What is a right to decision-making worth, if the right to make decisions is conditional on doctors and judges agreeing with them? That is the question Charlie Gard’s parents have been left with. It’s also a question which echoes paternalistic medicine, where doctors historically acted in a patient’s ‘best interests’, without involving them in decision-making. As the importance of patient autonomy increased, such practices increasingly came to be viewed as problematic.

This problem was solved by the introduction of the Mental Capacity Act 2005, which provided a framework around which to safeguard autonomy. It allowed doctors to assess whether patients had capacity to make decisions, and if they were deemed to possess capacity, safeguarded their right to autonomy. Doctors were no longer able to over-ride a patient’s decisions simply because they disagreed with them. Instead, doctors were only able to over-ride a patient’s wishes if they had identified an objective problem with their decision-making processes, centred around their ability to understand and retain the information necessary to make and communicate an informed decision. These capacity-assessments, which require fewer value judgements than paternalistic decision-making, now form the legal basis of patient autonomy.

Perhaps then, legislators should learn from the success of the Mental Capacity Act, and consider introducing capacity-based assessments for parental autonomy. Such assessments would clearly require a criterion in addition to those outlined in the Mental Capacity Act – to ensure that parents act in good faith – to safeguard against maleficence and abuse. Nonetheless, developing such a criteria would not be impossible.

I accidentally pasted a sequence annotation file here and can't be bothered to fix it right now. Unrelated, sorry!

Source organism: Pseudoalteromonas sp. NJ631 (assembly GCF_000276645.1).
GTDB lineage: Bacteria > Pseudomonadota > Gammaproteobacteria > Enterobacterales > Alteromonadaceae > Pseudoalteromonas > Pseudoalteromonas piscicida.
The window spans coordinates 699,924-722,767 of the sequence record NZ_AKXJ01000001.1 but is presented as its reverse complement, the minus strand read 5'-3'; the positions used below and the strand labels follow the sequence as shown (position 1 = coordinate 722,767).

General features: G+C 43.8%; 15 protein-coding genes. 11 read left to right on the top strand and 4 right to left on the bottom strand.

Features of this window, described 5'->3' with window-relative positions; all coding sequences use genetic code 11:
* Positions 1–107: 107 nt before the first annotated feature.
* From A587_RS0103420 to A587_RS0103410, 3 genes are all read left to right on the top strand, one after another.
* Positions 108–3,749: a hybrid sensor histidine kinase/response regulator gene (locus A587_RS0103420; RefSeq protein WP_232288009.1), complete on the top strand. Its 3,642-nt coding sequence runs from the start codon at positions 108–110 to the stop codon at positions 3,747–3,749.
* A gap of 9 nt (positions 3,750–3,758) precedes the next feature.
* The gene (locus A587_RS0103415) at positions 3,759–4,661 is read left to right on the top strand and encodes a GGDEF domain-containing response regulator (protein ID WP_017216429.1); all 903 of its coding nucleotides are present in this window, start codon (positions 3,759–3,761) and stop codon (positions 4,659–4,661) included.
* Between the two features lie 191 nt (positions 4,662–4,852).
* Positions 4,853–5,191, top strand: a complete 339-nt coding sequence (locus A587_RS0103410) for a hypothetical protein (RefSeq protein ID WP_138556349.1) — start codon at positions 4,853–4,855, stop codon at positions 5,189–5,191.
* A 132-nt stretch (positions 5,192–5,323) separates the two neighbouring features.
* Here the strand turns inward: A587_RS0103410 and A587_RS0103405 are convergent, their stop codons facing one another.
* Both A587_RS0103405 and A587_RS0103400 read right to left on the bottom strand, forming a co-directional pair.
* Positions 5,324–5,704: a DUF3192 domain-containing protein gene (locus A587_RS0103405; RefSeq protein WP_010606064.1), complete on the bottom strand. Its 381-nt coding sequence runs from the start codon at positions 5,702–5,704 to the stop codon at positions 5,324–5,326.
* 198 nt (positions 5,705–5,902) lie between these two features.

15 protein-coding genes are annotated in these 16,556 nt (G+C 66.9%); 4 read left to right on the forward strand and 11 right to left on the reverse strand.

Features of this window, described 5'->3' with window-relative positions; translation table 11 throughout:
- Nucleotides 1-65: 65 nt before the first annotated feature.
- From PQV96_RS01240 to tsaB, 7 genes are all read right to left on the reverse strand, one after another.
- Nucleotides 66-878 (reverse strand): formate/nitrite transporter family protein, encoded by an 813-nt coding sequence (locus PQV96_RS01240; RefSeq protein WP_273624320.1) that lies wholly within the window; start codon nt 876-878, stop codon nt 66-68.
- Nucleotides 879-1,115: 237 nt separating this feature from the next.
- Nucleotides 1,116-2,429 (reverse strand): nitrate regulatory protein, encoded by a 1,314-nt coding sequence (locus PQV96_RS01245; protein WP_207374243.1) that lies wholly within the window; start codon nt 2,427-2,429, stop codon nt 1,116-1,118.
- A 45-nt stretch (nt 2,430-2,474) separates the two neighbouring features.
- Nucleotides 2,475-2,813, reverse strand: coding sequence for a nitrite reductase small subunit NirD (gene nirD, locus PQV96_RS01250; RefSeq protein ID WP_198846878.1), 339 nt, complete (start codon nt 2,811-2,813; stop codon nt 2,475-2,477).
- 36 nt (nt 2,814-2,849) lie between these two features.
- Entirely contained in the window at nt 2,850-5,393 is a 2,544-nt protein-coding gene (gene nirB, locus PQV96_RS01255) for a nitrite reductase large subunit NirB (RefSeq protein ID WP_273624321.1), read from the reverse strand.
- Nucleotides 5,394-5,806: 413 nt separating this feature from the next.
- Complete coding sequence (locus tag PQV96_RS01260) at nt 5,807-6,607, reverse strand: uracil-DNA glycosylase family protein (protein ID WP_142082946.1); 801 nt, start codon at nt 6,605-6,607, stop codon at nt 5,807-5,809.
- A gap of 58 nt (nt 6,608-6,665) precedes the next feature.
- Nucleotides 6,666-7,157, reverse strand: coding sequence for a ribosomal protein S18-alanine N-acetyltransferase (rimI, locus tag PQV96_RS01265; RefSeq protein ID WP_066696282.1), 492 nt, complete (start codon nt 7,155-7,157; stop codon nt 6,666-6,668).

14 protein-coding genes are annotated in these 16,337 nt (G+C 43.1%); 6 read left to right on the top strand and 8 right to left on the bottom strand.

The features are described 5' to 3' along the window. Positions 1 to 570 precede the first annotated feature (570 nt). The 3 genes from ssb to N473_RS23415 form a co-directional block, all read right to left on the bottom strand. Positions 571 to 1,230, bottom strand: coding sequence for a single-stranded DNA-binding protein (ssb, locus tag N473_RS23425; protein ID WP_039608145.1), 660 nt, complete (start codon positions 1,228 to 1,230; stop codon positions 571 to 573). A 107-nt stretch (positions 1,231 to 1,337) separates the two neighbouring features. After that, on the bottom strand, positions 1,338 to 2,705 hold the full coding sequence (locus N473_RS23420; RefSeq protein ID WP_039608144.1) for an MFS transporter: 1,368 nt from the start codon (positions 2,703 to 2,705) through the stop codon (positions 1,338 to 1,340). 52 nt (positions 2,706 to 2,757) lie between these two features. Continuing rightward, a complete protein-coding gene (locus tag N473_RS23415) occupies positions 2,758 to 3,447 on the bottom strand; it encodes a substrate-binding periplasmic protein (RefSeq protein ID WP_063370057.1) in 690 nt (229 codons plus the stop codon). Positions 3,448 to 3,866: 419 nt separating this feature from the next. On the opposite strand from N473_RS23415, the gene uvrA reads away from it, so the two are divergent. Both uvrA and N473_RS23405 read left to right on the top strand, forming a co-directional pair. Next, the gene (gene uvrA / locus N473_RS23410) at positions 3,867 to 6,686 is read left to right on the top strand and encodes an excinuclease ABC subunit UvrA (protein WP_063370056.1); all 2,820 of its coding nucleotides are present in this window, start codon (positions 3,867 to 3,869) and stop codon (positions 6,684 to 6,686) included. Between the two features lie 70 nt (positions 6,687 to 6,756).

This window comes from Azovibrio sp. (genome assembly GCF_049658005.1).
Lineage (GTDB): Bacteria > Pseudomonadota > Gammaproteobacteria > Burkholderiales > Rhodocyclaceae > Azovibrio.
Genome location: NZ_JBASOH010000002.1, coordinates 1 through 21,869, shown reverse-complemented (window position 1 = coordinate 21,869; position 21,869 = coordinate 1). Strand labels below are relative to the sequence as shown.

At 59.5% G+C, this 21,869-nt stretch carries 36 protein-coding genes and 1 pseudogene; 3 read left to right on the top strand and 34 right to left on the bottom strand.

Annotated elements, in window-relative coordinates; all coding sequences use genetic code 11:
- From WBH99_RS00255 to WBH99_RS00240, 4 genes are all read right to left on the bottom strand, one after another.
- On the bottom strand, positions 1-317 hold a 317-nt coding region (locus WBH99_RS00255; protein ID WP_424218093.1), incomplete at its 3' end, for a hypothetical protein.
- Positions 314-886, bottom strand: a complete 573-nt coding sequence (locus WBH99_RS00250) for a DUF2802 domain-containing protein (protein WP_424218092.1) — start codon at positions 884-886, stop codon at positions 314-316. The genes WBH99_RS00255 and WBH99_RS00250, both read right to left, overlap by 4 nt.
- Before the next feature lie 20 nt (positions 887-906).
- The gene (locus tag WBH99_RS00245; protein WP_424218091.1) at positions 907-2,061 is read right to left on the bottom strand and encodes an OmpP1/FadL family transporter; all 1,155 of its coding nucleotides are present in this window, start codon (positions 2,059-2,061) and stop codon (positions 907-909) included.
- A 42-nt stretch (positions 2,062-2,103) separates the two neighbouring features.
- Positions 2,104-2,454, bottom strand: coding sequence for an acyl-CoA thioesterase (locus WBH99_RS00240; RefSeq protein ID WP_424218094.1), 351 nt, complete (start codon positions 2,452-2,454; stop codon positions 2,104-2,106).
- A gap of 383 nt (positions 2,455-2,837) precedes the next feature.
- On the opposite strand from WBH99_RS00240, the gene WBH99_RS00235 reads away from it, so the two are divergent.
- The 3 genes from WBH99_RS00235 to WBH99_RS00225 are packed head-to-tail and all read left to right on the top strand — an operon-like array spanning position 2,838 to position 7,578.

Of course, it might be that such a framework would not have changed the outcome of the Charlie Gard case. Doctors and judges may have determined that Charlie’s parents lacked capacity – due to the emotional turmoil of the situation, or their inability to understand the technical detail of the case – although it is not possible to assess this from afar.

However, what a capacity-based assessment of parental autonomy would do is introduce some consistency in the law, and provide a far more sophisticated and ethically justified approach than the one we currently have. It would be honest with parents about when they have a right to make decisions on behalf of their children and when they do not, rather than offering parents the façade of parental autonomy before selectively over-ruling the decisions doctors disagree with.

If clinicians are to show integrity and dignity to their patients and their families, the law should equip them with transparent guidance to do so. The uncertainty surrounding the case of Charlie Gard and the despicable abuse levelled at Great Ormond Street Hospital staff should provide a strong impetus for reform of the law. Only once we’ve clarified our own attitudes towards parental autonomy can we begin to effectively communicate decisions to patients, their families and the wider public. Until then, our collective doublethink surrounding parental autonomy will only contribute to greater uncertainty.